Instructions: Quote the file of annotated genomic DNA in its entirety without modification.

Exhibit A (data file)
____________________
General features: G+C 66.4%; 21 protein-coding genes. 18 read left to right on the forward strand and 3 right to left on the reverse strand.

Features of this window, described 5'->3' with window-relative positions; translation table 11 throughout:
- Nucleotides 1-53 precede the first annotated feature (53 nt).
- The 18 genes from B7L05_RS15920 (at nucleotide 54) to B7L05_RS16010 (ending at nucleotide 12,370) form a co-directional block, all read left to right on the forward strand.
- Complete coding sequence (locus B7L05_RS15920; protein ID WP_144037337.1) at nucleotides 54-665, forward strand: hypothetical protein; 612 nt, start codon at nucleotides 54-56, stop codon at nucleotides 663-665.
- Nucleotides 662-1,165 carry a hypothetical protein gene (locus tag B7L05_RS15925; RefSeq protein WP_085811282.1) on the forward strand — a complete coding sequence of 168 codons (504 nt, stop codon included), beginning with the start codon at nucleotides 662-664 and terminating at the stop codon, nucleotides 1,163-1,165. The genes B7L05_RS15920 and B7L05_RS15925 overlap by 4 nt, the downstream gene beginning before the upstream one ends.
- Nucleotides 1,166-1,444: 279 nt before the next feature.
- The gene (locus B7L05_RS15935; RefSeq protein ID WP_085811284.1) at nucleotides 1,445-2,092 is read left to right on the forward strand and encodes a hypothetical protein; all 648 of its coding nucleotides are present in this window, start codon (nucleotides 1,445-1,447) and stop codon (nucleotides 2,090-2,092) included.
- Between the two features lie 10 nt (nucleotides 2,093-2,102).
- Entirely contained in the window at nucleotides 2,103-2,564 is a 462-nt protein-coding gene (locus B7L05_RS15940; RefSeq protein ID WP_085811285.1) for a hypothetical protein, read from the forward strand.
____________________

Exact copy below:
General features: G+C 66.4%; 21 protein-coding genes. 18 read left to right on the forward strand and 3 right to left on the reverse strand.

Features of this window, described 5'->3' with window-relative positions; translation table 11 throughout:
- Nucleotides 1-53 precede the first annotated feature (53 nt).
- The 18 genes from B7L05_RS15920 (at nucleotide 54) to B7L05_RS16010 (ending at nucleotide 12,370) form a co-directional block, all read left to right on the forward strand.
- Complete coding sequence (locus B7L05_RS15920; protein ID WP_144037337.1) at nucleotides 54-665, forward strand: hypothetical protein; 612 nt, start codon at nucleotides 54-56, stop codon at nucleotides 663-665.
- Nucleotides 662-1,165 carry a hypothetical protein gene (locus tag B7L05_RS15925; RefSeq protein WP_085811282.1) on the forward strand — a complete coding sequence of 168 codons (504 nt, stop codon included), beginning with the start codon at nucleotides 662-664 and terminating at the stop codon, nucleotides 1,163-1,165. The genes B7L05_RS15920 and B7L05_RS15925 overlap by 4 nt, the downstream gene beginning before the upstream one ends.
- Nucleotides 1,166-1,444: 279 nt before the next feature.
- The gene (locus B7L05_RS15935; RefSeq protein ID WP_085811284.1) at nucleotides 1,445-2,092 is read left to right on the forward strand and encodes a hypothetical protein; all 648 of its coding nucleotides are present in this window, start codon (nucleotides 1,445-1,447) and stop codon (nucleotides 2,090-2,092) included.
- Between the two features lie 10 nt (nucleotides 2,093-2,102).
- Entirely contained in the window at nucleotides 2,103-2,564 is a 462-nt protein-coding gene (locus B7L05_RS15940; RefSeq protein ID WP_085811285.1) for a hypothetical protein, read from the forward strand.